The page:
Unlike the defendant in Monie, the Defendant here did not deny knowledge of the briefcase's contents, nor did he deny knowing the briefcase's combination. Although it is significant that the Defendant here did not deny knowledge of the briefcase's contents or its combination, the critical factor, and the one that distinguishes Monie from this case, is that the Defendant here did not disclaim all interest in the briefcase.

As ownership per se is not required for a reasonable expectation of privacy, the fact that an individual denies ownership of an item searched does not mandate a conclusion that abandonment occurred. However, as the Fourth Amendment only protects personal interests, a person must claim some personal interest in the item searched in order to claim protection under the Fourth Amendment, whether it be an ownership interest or a bailee/bailor interest. In Monie, Monie not only denied owning the suitcase, he also denied having any interest in the suitcase at all, which in and of itself prevented him from claiming a reasonable expectation of privacy therein. This is in contrast to the case at bar, where the Defendant did not disclaim all interest; rather, he stated that his cousin was the owner. By so stating, the Defendant impliedly asserted that he was holding the briefcase as a bailee.

The Ninth Circuit has also held that an individual can abandon his or her reasonable expectation of privacy, thereby relinquishing Fourth Amendment protection. See United States v. Veatch, 674 F.2d 1217 (9th Cir.1981); Lurie v. Oberhauser, 431 F.2d 330 (9th Cir.1970). However, these cases are also distinguishable from the case at bar because in both cases the suspects disclaimed all interest in the item searched, not just an ownership interest, as was the case here.[4]

In sum, the court concludes that the Defendant, as a bailee, possessed a reasonable expectation of privacy in the briefcase, which was objectively reasonable. Further, the Defendant's statement that the briefcase was his cousin's, not his, did not constitute an abandonment of the reasonable expectation of privacy he held in the briefcase. Therefore, the Defendant has "standing" to challenge the search of the briefcase.

B. Voluntariness of the Consent

First, the Defendant argues that his consent was tainted by the illegal pretextual stop and arrest. However, this argument is moot because the court has already determined that the Defendant's arrest was valid.

The Defendant also argues that undue force or intimidation was used to obtain the consent. It is settled that consent to search must be voluntarily given and "voluntariness is a question of fact to be determined from all of the circumstances." Schneckloth v. Bustamonte, 412 U.S. 218, 248-49, 93 S. Ct. 2041, 2058-59, 36 L. Ed. 2d 854 (1973). The Defendant stresses that custodial consents are subject to greater scrutiny because of the psychological atmosphere in which the consent is obtained. As the Ninth Circuit has pointed out, the psychological atmosphere is a critical factor which must be weighed with the totality of the circumstances in determining whether consent is voluntary. United States v. Rothman, 492 F.2d 1260, 1264-65 (9th Cir.1973). However, "the fact that consent was given while under arrest, does not, in and of itself, make the consent involuntary, especially where the defendant was informed of his right not to consent." United States v. Kaplan, 895 F.2d 618, 622 (9th Cir.1990).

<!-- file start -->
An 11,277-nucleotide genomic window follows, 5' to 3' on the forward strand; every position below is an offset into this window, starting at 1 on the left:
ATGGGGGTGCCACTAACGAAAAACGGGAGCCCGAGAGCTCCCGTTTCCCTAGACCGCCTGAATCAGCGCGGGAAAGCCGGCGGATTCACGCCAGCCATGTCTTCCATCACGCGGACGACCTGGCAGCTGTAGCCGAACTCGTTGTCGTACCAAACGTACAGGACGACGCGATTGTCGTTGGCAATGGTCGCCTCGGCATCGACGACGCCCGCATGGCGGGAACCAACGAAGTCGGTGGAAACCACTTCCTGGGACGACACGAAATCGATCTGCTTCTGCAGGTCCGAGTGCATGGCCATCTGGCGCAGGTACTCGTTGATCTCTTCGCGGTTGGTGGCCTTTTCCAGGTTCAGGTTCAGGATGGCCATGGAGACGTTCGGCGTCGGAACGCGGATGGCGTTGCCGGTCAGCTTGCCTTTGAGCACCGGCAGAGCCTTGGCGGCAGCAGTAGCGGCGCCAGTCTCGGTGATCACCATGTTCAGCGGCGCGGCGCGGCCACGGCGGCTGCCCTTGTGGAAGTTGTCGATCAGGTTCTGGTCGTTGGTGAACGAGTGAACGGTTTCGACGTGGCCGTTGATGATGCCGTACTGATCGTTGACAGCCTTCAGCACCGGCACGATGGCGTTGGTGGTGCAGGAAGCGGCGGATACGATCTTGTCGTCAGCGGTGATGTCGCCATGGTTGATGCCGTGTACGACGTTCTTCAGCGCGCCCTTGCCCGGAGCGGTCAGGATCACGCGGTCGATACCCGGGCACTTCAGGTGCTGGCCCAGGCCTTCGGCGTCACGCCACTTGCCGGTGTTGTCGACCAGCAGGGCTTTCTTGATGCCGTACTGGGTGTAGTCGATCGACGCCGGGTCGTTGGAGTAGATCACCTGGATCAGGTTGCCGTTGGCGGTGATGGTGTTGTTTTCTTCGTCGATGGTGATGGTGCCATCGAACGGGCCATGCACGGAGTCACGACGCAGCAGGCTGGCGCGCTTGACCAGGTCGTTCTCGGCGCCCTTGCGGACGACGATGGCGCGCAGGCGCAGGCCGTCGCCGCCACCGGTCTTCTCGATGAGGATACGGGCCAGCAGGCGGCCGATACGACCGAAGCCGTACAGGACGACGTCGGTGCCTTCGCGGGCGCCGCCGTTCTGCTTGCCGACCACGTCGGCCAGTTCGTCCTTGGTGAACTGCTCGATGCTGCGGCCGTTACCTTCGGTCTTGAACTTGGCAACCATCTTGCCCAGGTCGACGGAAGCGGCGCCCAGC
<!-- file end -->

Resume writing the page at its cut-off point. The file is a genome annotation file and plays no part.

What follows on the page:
Here, the Defendant was Mirandized and was told that he had the right not to consent to a search. Further, after being *1468 removed from the patrol car and unhandcuffed, the Defendant read and signed a consent to search form. Moreover, none of the officers involved drew their weapons at any time during the events in question. The court finds no evidence that the Defendant's consent was obtained through the use of threats or coercion. The court is satisfied that the Defendant's consent to search was freely and voluntarily given.

C. Scope of Oral Consent to Search Hatchback

After consent was obtained to search the Defendant's vehicle and a search of the vehicle's interior revealed no contraband, Officer Erni obtained an oral consent to search the hatchback section of the vehicle. The question is whether it was reasonable for the officers to interpret this consent as authorizing the search of the briefcase. The court finds that it was not.

In Florida v. Jimeno, ___ U.S. ___, 111 S. Ct. 1801, 114 L. Ed. 2d 297 (1991), the Supreme Court commented on the scope of a general oral consent to search a vehicle. In Jimeno, the suspect gave police consent to search his vehicle for the presence of illegal narcotics. While searching the automobile, the officers found a folded, brown paper bag, which contained a kilogram of cocaine. The Court held that the search of the brown paper bag was within the general consent to search, stating that the scope of a consensual search is defined by its object. Id. 111 S. Ct. at 1804. The Court noted that the suspect's consent to search the automobile did not place any explicit limitation on the scope of the search and that the police informed the suspect that the subject of the search was narcotics. Id. The Court concluded that it was "objectively reasonable for the police to conclude that the general consent to search [the suspect's] car included consent to search containers within the car which might bear drugs. A reasonable person may be expected to know that narcotics are generally carried in some form of container." Id.